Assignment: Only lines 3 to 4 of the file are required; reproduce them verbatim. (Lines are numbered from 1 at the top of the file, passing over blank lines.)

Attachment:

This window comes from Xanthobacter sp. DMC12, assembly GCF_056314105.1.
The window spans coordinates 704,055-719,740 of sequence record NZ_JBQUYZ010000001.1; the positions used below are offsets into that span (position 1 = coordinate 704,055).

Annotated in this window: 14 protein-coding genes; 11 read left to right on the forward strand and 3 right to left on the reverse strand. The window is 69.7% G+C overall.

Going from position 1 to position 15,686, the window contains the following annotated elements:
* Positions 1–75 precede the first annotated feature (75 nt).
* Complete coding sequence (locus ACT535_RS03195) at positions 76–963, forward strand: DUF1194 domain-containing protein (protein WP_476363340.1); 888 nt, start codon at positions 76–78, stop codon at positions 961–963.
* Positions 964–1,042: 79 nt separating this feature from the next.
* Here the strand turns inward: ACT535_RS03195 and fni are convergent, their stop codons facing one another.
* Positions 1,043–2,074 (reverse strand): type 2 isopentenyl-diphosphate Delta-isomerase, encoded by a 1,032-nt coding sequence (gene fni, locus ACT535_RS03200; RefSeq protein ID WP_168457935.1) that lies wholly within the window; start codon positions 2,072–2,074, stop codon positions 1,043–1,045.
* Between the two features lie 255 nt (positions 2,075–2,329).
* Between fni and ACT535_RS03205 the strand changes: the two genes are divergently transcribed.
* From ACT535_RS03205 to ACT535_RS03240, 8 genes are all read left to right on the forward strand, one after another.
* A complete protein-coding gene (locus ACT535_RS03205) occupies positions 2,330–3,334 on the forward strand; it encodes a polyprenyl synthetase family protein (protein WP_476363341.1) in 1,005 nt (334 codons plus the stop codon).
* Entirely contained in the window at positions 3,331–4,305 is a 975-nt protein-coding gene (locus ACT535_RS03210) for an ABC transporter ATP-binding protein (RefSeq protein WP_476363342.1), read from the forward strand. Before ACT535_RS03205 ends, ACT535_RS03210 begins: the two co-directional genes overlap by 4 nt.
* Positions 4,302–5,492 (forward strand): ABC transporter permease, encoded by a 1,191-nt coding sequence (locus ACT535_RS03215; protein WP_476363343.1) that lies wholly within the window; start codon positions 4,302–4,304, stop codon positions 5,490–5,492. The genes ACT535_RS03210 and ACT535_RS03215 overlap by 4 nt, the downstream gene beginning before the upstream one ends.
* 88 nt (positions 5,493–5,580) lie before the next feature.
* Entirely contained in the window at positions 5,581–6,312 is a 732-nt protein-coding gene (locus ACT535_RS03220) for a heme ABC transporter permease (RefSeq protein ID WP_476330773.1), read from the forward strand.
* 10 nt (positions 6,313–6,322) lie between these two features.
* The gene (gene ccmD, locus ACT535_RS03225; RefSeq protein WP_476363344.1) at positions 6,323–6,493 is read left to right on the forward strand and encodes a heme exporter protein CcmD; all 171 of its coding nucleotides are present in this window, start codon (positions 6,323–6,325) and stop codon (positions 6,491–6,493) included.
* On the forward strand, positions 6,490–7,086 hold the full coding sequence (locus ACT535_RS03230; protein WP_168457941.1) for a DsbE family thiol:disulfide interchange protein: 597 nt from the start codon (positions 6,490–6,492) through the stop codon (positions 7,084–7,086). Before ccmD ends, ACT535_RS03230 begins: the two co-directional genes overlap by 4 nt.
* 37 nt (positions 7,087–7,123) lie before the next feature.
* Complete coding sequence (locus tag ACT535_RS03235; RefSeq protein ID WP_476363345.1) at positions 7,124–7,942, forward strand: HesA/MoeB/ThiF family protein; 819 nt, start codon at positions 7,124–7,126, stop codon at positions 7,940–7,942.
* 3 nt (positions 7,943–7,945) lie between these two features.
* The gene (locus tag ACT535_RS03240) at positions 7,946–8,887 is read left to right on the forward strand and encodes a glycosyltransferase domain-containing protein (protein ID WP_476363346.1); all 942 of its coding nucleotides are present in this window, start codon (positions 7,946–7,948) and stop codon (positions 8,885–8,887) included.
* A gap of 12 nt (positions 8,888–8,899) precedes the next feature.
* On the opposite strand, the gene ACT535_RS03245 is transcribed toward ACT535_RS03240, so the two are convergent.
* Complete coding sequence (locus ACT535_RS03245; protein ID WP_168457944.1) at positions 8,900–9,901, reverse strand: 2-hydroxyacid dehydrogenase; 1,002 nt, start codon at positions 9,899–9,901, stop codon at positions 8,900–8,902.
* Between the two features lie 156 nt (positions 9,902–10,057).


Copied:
Annotated in this window: 14 protein-coding genes; 11 read left to right on the forward strand and 3 right to left on the reverse strand. The window is 69.7% G+C overall.

Going from position 1 to position 15,686, the window contains the following annotated elements: